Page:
Should Welsh institutions be worried?

Since its publication last month, the Higher Education (Wales) Bill has caused concern amongst Welsh institutions and in the sector generally. The Bill certainly does propose some significant changes to the regulatory framework in Wales, the key changes being:

  • Institutions will be required to have a new ‘fee and access’ plan to obtain automatic designation. This will be open to all providers regardless of whether they are publicly or privately funded. All such institutions will be required to be charities.
  • The basic and higher amount for fees will be abolished and replaced with a ‘maximum’ fee limit which is expected to be £9,000. Institutions will be required to comply with this limit as well as the limit set out in their fee and access plans. Students cannot be required to pay in excess of either of these.
  • HEFCW will have a revised duty to assess or make arrangements for the assessment of the quality of education. It is envisaged that this will continue to be met through the QAA. Institutions will be under a duty to provide the QAA with relevant documents and access to premises when it is carrying out this duty.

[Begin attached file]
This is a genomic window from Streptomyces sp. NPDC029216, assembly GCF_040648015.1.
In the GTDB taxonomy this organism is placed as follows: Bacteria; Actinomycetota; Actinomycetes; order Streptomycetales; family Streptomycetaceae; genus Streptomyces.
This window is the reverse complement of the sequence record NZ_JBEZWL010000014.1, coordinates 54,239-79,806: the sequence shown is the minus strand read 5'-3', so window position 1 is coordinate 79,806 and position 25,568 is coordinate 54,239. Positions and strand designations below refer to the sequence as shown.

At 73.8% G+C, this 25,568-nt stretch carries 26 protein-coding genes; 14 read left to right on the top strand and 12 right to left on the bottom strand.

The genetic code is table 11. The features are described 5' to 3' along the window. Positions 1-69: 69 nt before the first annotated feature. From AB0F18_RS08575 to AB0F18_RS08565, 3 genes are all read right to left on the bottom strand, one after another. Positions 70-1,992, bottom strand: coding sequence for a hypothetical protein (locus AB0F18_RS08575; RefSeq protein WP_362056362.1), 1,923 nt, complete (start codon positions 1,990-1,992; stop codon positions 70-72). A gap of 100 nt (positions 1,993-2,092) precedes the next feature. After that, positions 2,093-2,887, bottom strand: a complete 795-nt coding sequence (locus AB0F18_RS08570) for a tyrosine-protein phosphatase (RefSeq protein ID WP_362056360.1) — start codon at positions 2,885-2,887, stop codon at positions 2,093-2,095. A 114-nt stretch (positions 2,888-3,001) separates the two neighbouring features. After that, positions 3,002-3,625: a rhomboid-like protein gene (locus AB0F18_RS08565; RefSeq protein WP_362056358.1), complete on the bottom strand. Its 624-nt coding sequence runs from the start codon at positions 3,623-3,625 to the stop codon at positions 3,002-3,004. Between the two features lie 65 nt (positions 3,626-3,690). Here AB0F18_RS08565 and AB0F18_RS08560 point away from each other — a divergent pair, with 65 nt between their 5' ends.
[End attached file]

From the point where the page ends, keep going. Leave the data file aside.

• There will be a new financial management code that replaces the financial memorandum. Institutions will be under a duty to comply with this. Institutions will also be required to co-operate with HEFCW when it is carrying out this duty.
  • HEFCW will be given a number of new powers. These include issuing directions to an institution that is not complying with its duties e.g. charging over its fee limit (the institution will also have to pay back the fees) or providing education that is inadequate. It will also have the power to refuse to or withdraw its approval of a fee plan where an institution fails to meet its duties.  Institutions will be able to make representations to HEFCW where approval is removed and the decision will be subject to review.  In many cases, HEFCW will also have the power to enforce its decisions through an injunction from the court.

The changes are designed to address the shift in power away from HEFCW when tuition fees were increased in 2012. Therefore, none of HEFCW’s new powers will be linked to funding. Whilst some may see the changes as a positive move that goes some way to addressing a flawed regulatory system, it will certainly put more pressure on institutions.  It should be remembered, however, that the Bill is in its very early stages, so there is still plenty of scope for change.

Eloise Di Pasqua
Education Team
For and on behalf of SGH Martineau LLP
DD: 0800 763 1377
International DD: +44 800 763 1377



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